Guest blog from an FGM survivor: "the government must act now to prevent more girls being cut"
20,000 girls are estimated to be at risk of female genital mutilation here in the UK - but in the 28 years since it was made a crime, there hasn't been a single successful prosecution.
Last week on Newsnight, Director of Public Prosecutions Keir Starmer insisted that a prosecution is 'only a matter of time'. But Nimco Ali - co-founder of Daughters of Eve and herself a survivor of FGM - says much more needs to be done to prevent British girls being 'cut'.
There's a petition over here and you can find out what else you can do to help here. Let us know if you sign the petition - and do also tell us what you think could and should be done to protect girls at risk, on the thread below
Co-founder, Daughters of Eve
Posted on: Tue 10-Sep-13 09:32:35
(83 comments )
Over 20 years ago, I came back to school from summer holiday. In my new uniform, I walked into the Year 3 classroom. I was beyond happy to see that I had the same teacher again a woman I cared about. All I wanted to do then was tell my teacher about a terrible thing that had happened to me, and how confused I was.
That summer, I had been taken to Africa to undergo FGM. Of course I did not know it was called that at the time, and every child will have a different word for it.
I told my story. I waited for shock to take over her face, but her expression did not change. I expected her to get angry and upset - just like when she heard about the bullying in Year 2 - and thought there would be a big meeting where it would all be sorted.
Looking back on that day, my heart still breaks. She didn't seem shocked. Rather than asking me if I was ok, my teacher looked directly at me - and told me how amazing it was that I had been though this important "part of my culture". I tried to butt in and say No Miss it was terrible", but she carried on telling me that it was like the Jewish coming of age celebration 'Bat Mitzvah'.
I had been to a Bat Mitzvah, and knew it was not the same. I just walked away. I didnt speak about FGM for another 20 years, for fear of being ignored again.
There has never been a prosecution for female genital mutilation in the UK, although it has been illegal for 28 years. Last week on BBCs Newsnight, Keir Starmer, Director of Public Prosecutions, said that we are closer to a prosecution than ever before. When this finally takes place, it will send out a strong warning sign that the UK has a zero tolerance policy on FGM. But we wont see prosecutions on a meaningful scale unless everything about how we deal with this issue in Britain changes.
Over the past 12 months, Keir has worked with me, and with MPs such as Jane Ellison and other activists such as Efua Dorkenoo from Equality Now, who has been banging on doors for over 30 years, to break down the barriers to prosecution.
But - as the DPP said, quoting something I told him from my own experience, "a child is not just going to walk into a police station with the FGM legislation and say 'I would like you to charge someone using this'".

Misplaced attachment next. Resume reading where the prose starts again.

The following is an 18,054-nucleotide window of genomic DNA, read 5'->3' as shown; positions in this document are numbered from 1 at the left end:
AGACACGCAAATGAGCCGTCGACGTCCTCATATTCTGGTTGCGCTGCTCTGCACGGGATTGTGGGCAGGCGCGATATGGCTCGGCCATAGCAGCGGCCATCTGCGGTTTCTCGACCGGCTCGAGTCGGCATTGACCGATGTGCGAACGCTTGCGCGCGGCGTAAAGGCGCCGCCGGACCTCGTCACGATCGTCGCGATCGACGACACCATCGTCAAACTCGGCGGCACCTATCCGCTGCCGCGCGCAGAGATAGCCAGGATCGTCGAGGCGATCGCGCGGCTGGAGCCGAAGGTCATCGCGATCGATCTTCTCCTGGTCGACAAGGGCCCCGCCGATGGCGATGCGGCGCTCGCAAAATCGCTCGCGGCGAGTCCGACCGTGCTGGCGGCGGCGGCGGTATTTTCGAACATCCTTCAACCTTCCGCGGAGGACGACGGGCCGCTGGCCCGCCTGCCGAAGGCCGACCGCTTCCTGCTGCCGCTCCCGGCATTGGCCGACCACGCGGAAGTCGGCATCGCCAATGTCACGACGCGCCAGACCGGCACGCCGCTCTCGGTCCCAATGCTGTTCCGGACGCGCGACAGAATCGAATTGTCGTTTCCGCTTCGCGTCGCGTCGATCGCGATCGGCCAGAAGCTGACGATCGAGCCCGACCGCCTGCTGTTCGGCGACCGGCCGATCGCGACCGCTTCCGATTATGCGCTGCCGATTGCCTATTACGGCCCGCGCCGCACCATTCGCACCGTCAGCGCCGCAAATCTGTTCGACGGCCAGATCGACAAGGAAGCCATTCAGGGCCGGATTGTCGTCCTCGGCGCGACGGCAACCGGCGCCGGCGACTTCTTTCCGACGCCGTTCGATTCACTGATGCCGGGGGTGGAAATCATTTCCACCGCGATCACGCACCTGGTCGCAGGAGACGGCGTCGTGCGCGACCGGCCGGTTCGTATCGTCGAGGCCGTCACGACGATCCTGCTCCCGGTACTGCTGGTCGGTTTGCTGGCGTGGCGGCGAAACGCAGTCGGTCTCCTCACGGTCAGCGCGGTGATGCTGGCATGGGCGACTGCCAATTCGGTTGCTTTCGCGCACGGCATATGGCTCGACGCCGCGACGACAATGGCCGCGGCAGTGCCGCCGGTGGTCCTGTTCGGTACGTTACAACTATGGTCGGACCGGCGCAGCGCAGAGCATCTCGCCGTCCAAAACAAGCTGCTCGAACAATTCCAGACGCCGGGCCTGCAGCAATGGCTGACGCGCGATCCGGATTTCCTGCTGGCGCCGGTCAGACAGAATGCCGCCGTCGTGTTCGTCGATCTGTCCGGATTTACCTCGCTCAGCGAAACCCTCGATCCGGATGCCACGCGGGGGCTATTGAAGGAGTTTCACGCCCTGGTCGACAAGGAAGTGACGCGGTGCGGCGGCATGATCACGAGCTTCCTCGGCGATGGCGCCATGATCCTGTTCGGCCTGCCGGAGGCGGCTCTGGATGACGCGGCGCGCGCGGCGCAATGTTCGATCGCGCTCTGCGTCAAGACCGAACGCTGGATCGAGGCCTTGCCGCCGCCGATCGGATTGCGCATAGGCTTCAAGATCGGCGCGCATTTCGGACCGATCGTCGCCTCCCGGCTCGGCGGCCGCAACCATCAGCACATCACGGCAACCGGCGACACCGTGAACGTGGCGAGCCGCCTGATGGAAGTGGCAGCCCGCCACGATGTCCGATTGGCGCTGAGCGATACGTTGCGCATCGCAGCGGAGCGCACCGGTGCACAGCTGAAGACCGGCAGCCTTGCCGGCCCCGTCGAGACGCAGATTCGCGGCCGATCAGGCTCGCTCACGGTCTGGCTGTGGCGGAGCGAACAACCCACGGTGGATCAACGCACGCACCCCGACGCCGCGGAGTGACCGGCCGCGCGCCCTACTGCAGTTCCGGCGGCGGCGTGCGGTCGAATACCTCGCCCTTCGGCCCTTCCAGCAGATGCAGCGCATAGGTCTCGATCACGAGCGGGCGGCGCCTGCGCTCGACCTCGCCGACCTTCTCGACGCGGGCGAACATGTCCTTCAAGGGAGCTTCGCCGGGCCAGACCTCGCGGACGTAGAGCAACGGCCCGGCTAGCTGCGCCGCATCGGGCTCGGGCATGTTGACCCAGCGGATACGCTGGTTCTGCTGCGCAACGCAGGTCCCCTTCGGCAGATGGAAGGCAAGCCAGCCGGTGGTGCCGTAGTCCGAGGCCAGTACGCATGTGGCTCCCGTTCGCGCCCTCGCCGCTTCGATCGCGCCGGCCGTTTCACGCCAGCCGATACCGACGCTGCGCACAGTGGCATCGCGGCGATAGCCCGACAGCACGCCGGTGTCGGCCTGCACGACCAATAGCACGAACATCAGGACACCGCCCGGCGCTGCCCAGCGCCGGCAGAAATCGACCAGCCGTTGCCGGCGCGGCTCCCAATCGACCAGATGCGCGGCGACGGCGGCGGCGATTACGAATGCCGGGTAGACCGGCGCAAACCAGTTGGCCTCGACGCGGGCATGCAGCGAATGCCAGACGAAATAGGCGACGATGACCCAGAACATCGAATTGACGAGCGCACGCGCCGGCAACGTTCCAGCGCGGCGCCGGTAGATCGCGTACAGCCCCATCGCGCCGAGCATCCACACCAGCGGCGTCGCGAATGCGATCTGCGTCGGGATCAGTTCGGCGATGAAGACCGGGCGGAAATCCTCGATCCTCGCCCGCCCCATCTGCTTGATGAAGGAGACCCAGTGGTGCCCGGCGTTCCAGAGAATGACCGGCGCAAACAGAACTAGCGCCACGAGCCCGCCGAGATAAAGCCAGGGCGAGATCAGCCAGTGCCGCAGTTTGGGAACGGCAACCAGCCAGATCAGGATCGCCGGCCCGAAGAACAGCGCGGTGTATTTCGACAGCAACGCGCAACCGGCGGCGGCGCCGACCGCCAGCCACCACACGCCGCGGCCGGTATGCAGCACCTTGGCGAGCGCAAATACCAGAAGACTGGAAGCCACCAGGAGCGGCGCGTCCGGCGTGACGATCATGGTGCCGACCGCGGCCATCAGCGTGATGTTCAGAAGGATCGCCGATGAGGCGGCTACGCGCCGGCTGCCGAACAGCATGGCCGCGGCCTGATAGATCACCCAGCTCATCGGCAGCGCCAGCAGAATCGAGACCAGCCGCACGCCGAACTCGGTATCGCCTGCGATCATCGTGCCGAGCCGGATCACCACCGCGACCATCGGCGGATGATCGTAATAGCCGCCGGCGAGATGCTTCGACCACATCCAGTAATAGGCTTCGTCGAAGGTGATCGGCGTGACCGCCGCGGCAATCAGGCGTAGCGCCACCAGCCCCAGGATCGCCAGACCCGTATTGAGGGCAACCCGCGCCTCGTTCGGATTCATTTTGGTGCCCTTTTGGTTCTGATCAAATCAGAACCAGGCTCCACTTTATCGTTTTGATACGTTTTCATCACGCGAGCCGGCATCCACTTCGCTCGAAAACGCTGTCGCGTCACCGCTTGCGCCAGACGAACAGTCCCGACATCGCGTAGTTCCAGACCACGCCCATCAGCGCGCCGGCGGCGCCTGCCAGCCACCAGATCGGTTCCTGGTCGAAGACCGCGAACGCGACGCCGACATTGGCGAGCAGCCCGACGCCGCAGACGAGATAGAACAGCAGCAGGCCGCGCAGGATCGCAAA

Getting a prosecution is vital in achieving justice for a young woman or girl who has been abused - but the reason we have never had one in the UK is not simply because the police or CPS are not doing a good job. The police and the CPS are at the very end of the process. They need information from either a girl herself, which isn't easy; or from somebody who is responsible for safeguarding that girl and this simply isnt happening enough.
The main reason we have not had a prosecution for FGM is because countless individuals who are charged with protecting girls from harm teachers, social workers, health professionals and anyone and everyone who comes into regular contact with children - either do not have enough information or, worse, do not feel accountable for child safeguarding on this issue.
How can we expect a child to ask for help and advice if we are too worried about offending to discuss the issues ourselves? Every child, regardless of colour, race or religion has the right to protection; they have the right to be safe
Everywhere there are echoes of how society used to deal with domestic abuse, or child sexual abuse: in some schools its still considered to be a family matter. At Daughters of Eve we receive emails from teachers who have had a child tell them that FGM is either going to happen, or has already happened. Because there are no safeguarding guidelines, they email a small charity like ours, and ask us to deal with the case. I find that pretty shocking.
One of the last emails I received was from a teacher in London. She said that a young girl in her Year 5 class was being taken to Africa during the summer in order to undergo FGM. She had told the head-teacher, who was not interested; she was concerned that the parents would "leave the school" if they did anything.